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A young Chinese woman is undergoing medical tests in Beijing after dining on dirt for 11 years.
The 18-year-old from Inner Mongolia was taken to Beijing by her parents, who wanted to know why she finds dirt appetizing.
Her eating habits have caused problems for the family's next-door neighbor, who has a mud roof.Chinese television reported that the woman can't help herself and keeps eating the roof.
A Traditional Practice Which Provides Nutrients to the Body
People around the world eat clay, dirt or other pieces of the lithosphere for a variety of reasons. Commonly, it is a traditional cultural activity which takes place during pregnancy, religious ceremonies, or as a remedy for disease. Most people who eat dirt live in Central Africa and the Southern United States. While it is a cultural practice, it also fills a physiological need for nutrients.
In Africa, pregnant and lactating women are able to satisfy the very different nutritional needs of their bodies by eating clay. Often, the clay comes from favored clay pits and it is sold at market in a variety of sizes and with differing content of minerals. After purchase, the clays are stored in a belt-like cloth around the waist and eaten as desired and often without water. The "cravings" in pregnancy for a varied nutritional intake (during pregnancy, the body requires 20% more nutrients and 50% more during lactation) are solved by geophagy.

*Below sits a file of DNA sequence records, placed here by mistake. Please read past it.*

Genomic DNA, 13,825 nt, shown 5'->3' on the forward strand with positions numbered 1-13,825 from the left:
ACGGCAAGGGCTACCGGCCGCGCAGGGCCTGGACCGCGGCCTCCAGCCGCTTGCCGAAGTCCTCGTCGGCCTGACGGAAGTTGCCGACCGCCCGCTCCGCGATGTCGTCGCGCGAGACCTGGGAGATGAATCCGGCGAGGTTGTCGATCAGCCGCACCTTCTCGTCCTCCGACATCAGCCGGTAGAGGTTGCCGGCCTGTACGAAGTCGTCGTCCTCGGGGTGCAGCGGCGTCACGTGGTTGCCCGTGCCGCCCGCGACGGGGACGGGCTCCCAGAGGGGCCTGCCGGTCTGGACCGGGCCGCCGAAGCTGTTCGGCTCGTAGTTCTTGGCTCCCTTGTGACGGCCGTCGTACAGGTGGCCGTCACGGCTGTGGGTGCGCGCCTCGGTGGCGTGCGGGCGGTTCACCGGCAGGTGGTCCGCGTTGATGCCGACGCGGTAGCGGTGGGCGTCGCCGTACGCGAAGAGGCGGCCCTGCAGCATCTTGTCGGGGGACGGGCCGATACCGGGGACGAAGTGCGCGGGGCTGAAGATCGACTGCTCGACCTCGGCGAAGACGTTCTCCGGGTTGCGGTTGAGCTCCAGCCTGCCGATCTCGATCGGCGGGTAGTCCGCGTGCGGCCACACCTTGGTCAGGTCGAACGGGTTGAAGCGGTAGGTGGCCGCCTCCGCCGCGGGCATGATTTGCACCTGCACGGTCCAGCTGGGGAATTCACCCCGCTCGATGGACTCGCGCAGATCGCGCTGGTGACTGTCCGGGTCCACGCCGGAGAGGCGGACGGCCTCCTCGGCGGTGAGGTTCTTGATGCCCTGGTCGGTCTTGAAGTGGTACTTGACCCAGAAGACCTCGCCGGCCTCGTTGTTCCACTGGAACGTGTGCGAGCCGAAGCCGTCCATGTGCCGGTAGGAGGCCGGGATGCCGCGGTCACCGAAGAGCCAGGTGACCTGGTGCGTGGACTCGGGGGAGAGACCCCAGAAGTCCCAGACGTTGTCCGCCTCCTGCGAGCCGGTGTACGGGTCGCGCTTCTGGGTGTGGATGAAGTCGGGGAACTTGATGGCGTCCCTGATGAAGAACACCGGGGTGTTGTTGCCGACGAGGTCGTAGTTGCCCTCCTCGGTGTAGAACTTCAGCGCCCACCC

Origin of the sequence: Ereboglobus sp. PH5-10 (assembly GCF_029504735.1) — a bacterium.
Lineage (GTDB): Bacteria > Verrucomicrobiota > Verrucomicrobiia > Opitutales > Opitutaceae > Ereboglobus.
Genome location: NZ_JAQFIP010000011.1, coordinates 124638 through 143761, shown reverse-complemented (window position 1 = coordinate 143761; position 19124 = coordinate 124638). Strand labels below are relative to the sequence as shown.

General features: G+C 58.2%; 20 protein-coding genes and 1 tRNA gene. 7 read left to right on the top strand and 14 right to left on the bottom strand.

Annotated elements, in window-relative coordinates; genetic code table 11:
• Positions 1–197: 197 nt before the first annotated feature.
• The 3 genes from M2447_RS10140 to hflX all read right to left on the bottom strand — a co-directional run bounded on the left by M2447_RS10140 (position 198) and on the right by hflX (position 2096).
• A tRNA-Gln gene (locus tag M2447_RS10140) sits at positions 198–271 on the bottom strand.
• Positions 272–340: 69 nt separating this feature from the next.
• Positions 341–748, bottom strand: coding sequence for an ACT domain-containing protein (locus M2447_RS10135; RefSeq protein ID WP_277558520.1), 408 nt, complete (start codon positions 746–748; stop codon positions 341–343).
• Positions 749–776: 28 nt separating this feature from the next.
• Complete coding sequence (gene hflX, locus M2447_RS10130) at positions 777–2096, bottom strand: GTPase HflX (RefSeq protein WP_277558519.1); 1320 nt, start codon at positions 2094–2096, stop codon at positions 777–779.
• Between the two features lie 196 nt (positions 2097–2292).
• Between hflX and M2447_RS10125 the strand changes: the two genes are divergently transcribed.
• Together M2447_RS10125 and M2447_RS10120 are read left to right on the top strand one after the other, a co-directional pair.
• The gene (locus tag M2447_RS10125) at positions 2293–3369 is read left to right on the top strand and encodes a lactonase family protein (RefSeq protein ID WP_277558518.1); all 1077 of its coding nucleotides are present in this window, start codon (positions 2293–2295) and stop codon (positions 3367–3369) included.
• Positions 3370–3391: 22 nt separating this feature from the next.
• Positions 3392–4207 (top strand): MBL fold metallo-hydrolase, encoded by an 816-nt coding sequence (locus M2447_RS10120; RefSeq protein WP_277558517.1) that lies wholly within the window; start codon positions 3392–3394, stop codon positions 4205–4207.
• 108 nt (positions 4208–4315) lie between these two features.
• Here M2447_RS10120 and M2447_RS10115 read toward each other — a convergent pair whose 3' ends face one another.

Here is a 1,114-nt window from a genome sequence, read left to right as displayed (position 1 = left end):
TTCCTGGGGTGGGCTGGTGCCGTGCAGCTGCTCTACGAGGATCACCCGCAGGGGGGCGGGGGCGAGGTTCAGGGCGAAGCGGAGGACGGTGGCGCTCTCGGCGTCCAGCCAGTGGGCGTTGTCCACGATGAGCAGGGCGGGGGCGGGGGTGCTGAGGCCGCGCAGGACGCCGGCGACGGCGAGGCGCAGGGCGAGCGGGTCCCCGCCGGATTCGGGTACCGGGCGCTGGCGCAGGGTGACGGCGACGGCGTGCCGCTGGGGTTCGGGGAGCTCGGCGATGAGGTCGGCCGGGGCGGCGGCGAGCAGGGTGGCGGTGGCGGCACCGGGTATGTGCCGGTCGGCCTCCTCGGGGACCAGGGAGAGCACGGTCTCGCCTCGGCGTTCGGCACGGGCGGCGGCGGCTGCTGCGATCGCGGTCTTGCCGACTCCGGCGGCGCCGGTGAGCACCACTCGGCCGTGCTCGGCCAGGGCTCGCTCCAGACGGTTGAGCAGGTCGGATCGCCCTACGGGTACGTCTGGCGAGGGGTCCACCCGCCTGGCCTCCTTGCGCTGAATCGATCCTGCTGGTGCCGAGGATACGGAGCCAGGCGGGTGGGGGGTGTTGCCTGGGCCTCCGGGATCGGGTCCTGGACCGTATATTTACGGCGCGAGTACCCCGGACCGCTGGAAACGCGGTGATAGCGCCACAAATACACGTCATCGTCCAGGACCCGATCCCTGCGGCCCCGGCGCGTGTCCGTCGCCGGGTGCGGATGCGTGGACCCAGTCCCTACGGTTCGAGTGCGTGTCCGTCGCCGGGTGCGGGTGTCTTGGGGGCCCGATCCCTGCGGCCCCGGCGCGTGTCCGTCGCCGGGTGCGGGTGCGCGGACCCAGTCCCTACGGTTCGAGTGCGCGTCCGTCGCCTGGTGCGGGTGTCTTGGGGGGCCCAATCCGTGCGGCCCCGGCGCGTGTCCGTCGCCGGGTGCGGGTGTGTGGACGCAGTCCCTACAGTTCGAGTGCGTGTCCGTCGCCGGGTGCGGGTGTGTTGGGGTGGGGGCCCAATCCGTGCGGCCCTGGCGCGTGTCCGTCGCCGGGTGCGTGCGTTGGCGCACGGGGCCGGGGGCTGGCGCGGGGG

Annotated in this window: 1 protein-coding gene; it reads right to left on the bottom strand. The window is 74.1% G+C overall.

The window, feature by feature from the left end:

The clay commonly ingested in Africa contains important nutrients such as: phosphorus, potassium, magnesium, copper, zinc, manganese, and iron.
Originally posted by CelticMist
I believe the term "pica" applies here. The craving for non-food items. Here in the south, you will find that eating "white clay" among certain groups, is widespread. Can't say as I would enjoy it, but, hey...to each his/her own.